Tax Credits: Navigating HMRC
HMRC is a large organisation and often goes through periods of re-structuring and re-organisation to match changing business and customer needs. Here we explain the functions of different parts of HMRC in relation to tax credits.
Her Majesty’s Revenue and Customs (HMRC)
HMRC is a non-ministerial government department which means that they do not operate under the day-to-day control of a government minister. The Queen appoints Commissioners who have the responsibility for the administration of the Department. The Commissioners are responsible for delivering the objectives established by the Chancellor, this includes the administration of the tax credits system. HMRC publish an organisational chart that shows board members and their responsibilities.
Pre 2018 – Benefits and Credits
Prior to November 2016, HMRC was structured around four operational groups, each led by a Director General. B&C was one of those operational groups and was led by Nick Lodge (Director General).
B&C was the part of HMRC that is responsible for tax credits, child benefit, guardian’s allowance and tax-free childcare.
In November 2016, HMRC underwent a reorganisation. Benefits and credits was split up with tax credit strategy and policy moving to sit under the Director General Customer Strategy and Tax Design and the operational side of tax credits moving under the Director General Customer Services.
Tax-free childcare and Universal Credit have moved under the responsibility of Director General of Transformation.
For many years, the part of HMRC which dealt with most of the operational aspects of tax credits was called the Tax Credit Office (TCO) but, whilst that term is still often referred to, the Tax Credit Office no longer exists as a formal and distinct operational part of HMRC. Instead, tax credits administration and telephone handling are managed across HMRC operational streams rather than in a standalone Directorate.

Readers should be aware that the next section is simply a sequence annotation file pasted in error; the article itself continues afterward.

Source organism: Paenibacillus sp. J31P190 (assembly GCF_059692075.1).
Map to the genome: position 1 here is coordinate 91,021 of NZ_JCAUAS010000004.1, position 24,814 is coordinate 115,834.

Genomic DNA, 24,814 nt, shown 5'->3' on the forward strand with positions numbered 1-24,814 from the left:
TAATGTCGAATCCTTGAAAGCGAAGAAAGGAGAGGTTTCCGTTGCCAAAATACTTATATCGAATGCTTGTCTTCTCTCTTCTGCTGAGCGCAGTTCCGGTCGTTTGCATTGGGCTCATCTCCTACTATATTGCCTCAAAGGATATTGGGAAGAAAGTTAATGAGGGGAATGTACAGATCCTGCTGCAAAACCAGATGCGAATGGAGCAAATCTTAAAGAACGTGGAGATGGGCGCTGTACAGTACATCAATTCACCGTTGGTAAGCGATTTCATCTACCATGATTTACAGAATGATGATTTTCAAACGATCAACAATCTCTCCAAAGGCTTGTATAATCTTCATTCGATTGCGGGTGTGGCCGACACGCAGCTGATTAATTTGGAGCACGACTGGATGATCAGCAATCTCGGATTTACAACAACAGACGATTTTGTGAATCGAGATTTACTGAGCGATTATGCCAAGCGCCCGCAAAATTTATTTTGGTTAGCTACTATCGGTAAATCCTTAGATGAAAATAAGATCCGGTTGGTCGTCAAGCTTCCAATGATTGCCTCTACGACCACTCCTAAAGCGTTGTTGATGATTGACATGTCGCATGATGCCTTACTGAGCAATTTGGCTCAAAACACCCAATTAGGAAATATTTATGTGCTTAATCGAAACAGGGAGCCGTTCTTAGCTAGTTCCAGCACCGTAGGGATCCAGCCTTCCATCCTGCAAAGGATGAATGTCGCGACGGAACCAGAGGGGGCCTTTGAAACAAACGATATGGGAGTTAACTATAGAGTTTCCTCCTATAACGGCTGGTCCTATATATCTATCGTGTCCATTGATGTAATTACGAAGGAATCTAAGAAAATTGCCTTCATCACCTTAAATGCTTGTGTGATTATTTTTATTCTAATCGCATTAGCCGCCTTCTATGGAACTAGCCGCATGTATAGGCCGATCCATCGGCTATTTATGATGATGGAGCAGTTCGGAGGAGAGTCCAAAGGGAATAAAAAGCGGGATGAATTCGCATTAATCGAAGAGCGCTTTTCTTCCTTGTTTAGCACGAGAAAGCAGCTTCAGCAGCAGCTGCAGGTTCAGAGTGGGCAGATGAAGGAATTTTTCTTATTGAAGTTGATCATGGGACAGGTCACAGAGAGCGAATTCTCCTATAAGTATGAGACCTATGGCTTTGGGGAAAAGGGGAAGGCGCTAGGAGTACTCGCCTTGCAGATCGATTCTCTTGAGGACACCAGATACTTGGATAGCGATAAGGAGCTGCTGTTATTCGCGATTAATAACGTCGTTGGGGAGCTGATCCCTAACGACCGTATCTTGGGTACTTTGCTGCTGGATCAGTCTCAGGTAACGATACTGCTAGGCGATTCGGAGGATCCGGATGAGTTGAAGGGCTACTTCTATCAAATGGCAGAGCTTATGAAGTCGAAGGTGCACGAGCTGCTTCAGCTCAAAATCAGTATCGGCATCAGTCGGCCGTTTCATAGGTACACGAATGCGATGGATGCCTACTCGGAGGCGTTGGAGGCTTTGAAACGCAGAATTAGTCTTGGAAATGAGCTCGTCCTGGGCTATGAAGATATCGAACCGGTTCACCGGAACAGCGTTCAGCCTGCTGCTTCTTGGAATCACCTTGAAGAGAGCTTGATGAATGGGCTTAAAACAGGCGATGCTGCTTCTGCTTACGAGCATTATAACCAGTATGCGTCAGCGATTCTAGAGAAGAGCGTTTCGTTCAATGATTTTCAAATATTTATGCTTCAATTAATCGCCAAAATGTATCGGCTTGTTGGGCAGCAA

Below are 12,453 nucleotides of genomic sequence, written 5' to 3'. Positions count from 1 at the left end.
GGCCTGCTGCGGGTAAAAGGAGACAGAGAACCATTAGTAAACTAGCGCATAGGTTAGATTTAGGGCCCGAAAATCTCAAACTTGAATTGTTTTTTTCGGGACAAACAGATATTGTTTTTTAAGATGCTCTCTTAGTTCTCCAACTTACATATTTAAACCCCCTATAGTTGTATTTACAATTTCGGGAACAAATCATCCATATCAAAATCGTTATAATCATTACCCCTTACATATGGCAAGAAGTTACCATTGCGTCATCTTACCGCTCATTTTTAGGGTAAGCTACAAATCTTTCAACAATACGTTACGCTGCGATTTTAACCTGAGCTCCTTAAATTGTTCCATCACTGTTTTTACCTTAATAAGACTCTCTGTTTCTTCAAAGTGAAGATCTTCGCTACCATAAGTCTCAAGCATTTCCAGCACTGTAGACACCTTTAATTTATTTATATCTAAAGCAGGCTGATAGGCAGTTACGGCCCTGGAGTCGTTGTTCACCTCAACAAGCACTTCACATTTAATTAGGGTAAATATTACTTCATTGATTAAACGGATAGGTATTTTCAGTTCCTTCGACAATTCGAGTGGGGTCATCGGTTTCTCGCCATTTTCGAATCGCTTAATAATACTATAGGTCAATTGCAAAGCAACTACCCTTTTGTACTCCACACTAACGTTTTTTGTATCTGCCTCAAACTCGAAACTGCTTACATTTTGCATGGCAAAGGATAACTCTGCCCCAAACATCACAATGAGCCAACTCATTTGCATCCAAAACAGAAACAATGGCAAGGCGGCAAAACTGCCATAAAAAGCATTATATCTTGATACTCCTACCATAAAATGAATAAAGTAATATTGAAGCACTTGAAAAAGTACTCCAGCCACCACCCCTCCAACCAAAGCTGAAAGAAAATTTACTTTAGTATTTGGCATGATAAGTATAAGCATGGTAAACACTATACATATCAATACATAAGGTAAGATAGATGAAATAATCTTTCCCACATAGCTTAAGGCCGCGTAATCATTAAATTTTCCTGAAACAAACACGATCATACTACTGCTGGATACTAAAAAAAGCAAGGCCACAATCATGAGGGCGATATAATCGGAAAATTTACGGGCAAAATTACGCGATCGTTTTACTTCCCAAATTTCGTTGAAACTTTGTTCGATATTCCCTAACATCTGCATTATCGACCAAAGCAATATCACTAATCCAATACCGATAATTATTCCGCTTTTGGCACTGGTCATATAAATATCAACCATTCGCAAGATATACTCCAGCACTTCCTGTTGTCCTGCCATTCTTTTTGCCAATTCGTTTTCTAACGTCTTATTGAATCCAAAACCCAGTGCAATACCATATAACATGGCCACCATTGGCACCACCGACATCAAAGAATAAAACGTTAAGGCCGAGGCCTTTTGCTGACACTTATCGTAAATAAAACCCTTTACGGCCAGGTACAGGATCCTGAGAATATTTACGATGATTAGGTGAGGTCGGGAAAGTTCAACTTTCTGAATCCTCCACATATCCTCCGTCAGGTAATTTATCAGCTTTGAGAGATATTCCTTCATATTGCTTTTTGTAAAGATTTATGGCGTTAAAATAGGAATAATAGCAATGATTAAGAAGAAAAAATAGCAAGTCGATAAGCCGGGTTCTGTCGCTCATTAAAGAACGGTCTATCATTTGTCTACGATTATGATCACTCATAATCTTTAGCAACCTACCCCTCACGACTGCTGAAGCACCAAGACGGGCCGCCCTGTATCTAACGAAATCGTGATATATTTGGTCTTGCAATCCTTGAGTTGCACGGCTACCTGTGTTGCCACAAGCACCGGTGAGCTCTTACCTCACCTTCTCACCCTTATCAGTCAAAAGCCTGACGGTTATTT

The Benefits and Credits (B&C) operational business stream in HMRC's Customer Services Directorate is responsible for many of the operational parts of the tax credits system and back office processes. The B&C process claims, carry out compliance checks, deal with disputes, appeals and complaints, amongst other things.
Generally, the B&C are a ‘back office’ which means that they don’t generally interact with claimants in the same way that advisers on the tax credits helpline do. Normally, contact with B&C operations is with a specific HMRC worker about a specific issue, such as an appeal or a compliance investigation.
HMRC’s tax credits helpline advisers send referrals to B&C operations for issues that they cannot immediately deal with such as backdating and notional offsetting requests.
Debt Management (DM)
DM is the part of HMRC responsible for collecting debt owed to the department. This includes tax credits debt as well as normal tax debt. Tax credits overpayments start out with the TCO but after an initial attempt at recovery the debts are passed to DM or sometimes private third party companies..
HMRC have a network of contact centres that deal with telephone calls from claimants. Often referred to as the tax credit helpline (0345 300 3900 or 0345 300 3909 for textphone), it is actually a group of contact centres spread across the UK who deal with calls to the main helpline number. The tax credit helpline works very closely with the back office tax credit teams.
The tax credit helpline escalate cases to the B&C operations back office if they cannot deal with a particular issue.
HMRC Enquiry Centres (EC)
HMRC have closed their offices across the country that were referred to as enquiry centres. HMRC can still provide limited face to face advice or home visits where appropriate and only by appointment, for those identified as needing extra support (using HMRC criteria) in their dealings with HMRC. This is through the Needs Enhanced Service. See contacting HMRC about tax credits for more information.
Last reviewed/updated 26 April 2019